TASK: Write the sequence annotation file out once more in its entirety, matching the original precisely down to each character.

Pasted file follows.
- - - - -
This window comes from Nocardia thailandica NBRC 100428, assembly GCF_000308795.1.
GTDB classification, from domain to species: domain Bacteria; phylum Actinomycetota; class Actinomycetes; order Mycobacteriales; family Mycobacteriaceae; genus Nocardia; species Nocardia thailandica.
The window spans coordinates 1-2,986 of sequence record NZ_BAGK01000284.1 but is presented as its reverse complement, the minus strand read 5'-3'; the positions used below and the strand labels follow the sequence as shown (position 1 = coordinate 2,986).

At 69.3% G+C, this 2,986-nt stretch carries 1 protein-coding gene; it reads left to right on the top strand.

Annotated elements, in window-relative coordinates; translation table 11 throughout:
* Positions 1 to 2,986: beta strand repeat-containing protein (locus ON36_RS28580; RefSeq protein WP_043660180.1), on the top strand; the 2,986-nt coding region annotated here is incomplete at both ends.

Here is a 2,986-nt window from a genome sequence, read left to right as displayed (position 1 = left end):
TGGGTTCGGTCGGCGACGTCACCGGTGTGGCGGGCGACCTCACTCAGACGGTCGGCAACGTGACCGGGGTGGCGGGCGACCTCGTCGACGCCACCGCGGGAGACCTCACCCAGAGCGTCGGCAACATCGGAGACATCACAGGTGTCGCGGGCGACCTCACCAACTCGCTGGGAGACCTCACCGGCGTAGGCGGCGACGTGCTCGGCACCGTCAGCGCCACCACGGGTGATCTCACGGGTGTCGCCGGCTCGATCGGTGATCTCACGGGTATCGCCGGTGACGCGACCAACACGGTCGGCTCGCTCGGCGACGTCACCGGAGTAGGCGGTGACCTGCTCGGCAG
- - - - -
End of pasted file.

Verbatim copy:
This window comes from Nocardia thailandica NBRC 100428, assembly GCF_000308795.1.
GTDB classification, from domain to species: domain Bacteria; phylum Actinomycetota; class Actinomycetes; order Mycobacteriales; family Mycobacteriaceae; genus Nocardia; species Nocardia thailandica.
The window spans coordinates 1-2,986 of sequence record NZ_BAGK01000284.1 but is presented as its reverse complement, the minus strand read 5'-3'; the positions used below and the strand labels follow the sequence as shown (position 1 = coordinate 2,986).

At 69.3% G+C, this 2,986-nt stretch carries 1 protein-coding gene; it reads left to right on the top strand.

Annotated elements, in window-relative coordinates; translation table 11 throughout:
* Positions 1 to 2,986: beta strand repeat-containing protein (locus ON36_RS28580; RefSeq protein WP_043660180.1), on the top strand; the 2,986-nt coding region annotated here is incomplete at both ends.

Here is a 2,986-nt window from a genome sequence, read left to right as displayed (position 1 = left end):
TGGGTTCGGTCGGCGACGTCACCGGTGTGGCGGGCGACCTCACTCAGACGGTCGGCAACGTGACCGGGGTGGCGGGCGACCTCGTCGACGCCACCGCGGGAGACCTCACCCAGAGCGTCGGCAACATCGGAGACATCACAGGTGTCGCGGGCGACCTCACCAACTCGCTGGGAGACCTCACCGGCGTAGGCGGCGACGTGCTCGGCACCGTCAGCGCCACCACGGGTGATCTCACGGGTGTCGCCGGCTCGATCGGTGATCTCACGGGTATCGCCGGTGACGCGACCAACACGGTCGGCTCGCTCGGCGACGTCACCGGAGTAGGCGGTGACCTGCTCGGCAG